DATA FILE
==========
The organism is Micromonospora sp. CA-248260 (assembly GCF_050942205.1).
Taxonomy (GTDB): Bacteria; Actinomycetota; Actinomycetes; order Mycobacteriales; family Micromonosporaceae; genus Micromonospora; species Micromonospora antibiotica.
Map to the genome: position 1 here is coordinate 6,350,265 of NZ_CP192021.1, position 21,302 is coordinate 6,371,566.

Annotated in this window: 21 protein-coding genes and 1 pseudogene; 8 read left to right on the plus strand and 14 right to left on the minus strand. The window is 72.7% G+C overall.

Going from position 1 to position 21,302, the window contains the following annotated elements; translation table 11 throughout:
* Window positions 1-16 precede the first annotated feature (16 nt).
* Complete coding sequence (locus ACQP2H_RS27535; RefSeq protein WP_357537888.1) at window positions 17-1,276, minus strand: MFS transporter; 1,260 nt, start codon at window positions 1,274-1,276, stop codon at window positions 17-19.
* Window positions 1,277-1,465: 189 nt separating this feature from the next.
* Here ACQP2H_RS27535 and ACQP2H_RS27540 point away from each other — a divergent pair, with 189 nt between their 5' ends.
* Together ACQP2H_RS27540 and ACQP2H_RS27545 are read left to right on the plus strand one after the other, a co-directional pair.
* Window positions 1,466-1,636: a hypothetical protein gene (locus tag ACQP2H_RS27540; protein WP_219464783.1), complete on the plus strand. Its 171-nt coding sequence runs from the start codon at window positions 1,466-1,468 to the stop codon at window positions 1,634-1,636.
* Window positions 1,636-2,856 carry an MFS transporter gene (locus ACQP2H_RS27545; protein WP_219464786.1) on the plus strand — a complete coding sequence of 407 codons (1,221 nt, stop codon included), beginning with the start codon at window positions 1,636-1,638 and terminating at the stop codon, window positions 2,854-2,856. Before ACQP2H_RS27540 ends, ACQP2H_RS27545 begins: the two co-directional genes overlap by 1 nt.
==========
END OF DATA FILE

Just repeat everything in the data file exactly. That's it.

The organism is Micromonospora sp. CA-248260 (assembly GCF_050942205.1).
Taxonomy (GTDB): Bacteria; Actinomycetota; Actinomycetes; order Mycobacteriales; family Micromonosporaceae; genus Micromonospora; species Micromonospora antibiotica.
Map to the genome: position 1 here is coordinate 6,350,265 of NZ_CP192021.1, position 21,302 is coordinate 6,371,566.

Annotated in this window: 21 protein-coding genes and 1 pseudogene; 8 read left to right on the plus strand and 14 right to left on the minus strand. The window is 72.7% G+C overall.

Going from position 1 to position 21,302, the window contains the following annotated elements; translation table 11 throughout:
* Window positions 1-16 precede the first annotated feature (16 nt).
* Complete coding sequence (locus ACQP2H_RS27535; RefSeq protein WP_357537888.1) at window positions 17-1,276, minus strand: MFS transporter; 1,260 nt, start codon at window positions 1,274-1,276, stop codon at window positions 17-19.
* Window positions 1,277-1,465: 189 nt separating this feature from the next.
* Here ACQP2H_RS27535 and ACQP2H_RS27540 point away from each other — a divergent pair, with 189 nt between their 5' ends.
* Together ACQP2H_RS27540 and ACQP2H_RS27545 are read left to right on the plus strand one after the other, a co-directional pair.
* Window positions 1,466-1,636: a hypothetical protein gene (locus tag ACQP2H_RS27540; protein WP_219464783.1), complete on the plus strand. Its 171-nt coding sequence runs from the start codon at window positions 1,466-1,468 to the stop codon at window positions 1,634-1,636.
* Window positions 1,636-2,856 carry an MFS transporter gene (locus ACQP2H_RS27545; protein WP_219464786.1) on the plus strand — a complete coding sequence of 407 codons (1,221 nt, stop codon included), beginning with the start codon at window positions 1,636-1,638 and terminating at the stop codon, window positions 2,854-2,856. Before ACQP2H_RS27540 ends, ACQP2H_RS27545 begins: the two co-directional genes overlap by 1 nt.